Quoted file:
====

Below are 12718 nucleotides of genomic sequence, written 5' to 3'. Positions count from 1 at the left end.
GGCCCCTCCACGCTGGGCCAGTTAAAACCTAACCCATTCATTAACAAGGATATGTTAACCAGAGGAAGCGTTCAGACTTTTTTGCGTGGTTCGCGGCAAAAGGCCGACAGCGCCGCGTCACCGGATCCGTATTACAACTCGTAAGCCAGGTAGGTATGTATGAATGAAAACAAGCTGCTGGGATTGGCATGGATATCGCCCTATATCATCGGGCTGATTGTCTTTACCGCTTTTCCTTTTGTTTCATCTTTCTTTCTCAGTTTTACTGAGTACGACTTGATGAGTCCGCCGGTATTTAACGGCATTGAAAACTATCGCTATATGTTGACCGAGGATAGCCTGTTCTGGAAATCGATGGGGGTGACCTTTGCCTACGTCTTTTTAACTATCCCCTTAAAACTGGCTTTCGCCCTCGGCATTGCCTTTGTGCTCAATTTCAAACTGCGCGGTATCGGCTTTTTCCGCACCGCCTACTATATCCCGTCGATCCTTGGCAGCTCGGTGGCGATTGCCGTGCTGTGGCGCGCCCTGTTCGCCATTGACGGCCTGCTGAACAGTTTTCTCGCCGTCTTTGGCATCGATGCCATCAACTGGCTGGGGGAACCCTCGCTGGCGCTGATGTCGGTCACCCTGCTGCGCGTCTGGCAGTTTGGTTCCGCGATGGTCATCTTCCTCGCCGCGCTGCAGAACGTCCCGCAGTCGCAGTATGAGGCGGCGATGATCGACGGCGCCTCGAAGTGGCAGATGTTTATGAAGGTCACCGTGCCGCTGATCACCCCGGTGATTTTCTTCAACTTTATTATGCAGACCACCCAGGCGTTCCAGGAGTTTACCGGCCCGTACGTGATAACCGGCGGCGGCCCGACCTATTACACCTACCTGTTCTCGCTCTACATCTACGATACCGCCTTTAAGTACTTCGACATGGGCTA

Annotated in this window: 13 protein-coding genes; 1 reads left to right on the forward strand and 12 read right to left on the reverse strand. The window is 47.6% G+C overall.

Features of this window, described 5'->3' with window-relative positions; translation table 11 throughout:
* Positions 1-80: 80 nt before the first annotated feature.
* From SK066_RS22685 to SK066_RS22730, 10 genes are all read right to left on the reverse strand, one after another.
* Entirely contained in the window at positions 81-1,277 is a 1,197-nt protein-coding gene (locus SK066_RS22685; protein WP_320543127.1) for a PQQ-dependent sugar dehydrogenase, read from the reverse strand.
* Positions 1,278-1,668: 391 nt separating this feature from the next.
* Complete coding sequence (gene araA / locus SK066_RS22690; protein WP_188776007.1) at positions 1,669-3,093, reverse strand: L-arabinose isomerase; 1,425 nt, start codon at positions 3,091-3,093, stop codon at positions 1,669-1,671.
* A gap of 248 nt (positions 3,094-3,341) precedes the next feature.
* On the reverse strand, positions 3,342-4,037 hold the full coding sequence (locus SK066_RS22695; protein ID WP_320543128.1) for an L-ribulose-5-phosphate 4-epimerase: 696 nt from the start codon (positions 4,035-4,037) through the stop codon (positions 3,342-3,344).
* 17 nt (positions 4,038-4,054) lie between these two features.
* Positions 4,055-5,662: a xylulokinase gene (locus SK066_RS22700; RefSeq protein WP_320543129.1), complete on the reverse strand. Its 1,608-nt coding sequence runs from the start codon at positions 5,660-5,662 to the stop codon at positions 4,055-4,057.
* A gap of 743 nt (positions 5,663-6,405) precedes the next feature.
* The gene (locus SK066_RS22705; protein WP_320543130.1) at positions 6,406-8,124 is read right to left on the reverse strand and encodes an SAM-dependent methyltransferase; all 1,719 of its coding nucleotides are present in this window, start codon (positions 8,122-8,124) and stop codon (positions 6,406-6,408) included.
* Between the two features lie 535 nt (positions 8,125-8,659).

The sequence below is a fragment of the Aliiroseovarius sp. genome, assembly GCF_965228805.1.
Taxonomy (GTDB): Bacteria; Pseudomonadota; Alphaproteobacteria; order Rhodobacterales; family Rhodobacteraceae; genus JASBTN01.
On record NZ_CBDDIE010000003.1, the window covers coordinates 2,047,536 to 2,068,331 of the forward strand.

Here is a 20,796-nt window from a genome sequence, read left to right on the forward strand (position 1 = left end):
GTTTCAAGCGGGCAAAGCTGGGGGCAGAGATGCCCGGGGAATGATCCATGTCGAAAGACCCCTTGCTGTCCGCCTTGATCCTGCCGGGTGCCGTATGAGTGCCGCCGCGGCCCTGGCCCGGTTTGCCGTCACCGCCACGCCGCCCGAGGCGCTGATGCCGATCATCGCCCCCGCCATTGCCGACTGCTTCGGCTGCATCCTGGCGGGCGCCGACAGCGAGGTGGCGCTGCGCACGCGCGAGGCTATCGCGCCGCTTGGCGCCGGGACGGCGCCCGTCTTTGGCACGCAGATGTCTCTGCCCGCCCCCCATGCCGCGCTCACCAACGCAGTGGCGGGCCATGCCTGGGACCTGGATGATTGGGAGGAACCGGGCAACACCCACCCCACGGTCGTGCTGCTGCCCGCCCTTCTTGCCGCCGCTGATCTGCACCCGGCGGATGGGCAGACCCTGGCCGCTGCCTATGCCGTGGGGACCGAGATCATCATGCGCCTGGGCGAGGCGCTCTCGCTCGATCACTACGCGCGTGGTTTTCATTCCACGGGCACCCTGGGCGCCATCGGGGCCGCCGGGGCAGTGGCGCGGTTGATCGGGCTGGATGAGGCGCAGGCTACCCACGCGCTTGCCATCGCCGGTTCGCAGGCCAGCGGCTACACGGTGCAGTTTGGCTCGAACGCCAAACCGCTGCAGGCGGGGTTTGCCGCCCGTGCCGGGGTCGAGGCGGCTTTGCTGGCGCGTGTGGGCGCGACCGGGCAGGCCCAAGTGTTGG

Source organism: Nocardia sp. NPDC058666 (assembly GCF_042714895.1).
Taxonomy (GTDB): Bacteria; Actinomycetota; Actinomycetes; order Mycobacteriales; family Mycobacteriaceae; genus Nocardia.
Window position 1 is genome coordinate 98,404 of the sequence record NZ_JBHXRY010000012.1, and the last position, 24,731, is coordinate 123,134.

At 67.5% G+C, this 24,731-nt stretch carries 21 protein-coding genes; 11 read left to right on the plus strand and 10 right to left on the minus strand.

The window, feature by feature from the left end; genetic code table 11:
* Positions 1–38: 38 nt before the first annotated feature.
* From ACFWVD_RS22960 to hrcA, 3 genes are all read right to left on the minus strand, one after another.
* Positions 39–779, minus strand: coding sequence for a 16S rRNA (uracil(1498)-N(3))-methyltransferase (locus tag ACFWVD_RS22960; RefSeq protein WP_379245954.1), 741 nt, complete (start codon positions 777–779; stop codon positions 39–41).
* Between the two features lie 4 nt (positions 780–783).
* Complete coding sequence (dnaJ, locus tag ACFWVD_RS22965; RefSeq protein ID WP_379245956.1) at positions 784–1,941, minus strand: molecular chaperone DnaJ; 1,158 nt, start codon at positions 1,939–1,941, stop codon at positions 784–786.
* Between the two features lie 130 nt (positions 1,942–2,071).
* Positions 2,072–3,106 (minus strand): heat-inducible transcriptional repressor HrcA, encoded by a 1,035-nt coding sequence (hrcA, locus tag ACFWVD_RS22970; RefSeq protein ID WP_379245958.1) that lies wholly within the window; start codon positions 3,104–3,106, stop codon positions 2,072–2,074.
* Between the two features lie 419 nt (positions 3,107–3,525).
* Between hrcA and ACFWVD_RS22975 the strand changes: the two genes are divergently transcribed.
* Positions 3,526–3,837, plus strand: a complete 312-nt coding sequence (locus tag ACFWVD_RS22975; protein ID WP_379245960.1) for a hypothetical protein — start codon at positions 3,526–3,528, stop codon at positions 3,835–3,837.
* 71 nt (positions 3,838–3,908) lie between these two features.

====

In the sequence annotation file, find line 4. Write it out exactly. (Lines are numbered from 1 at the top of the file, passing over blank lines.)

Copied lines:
Features of this window, described 5'->3' with window-relative positions; translation table 11 throughout: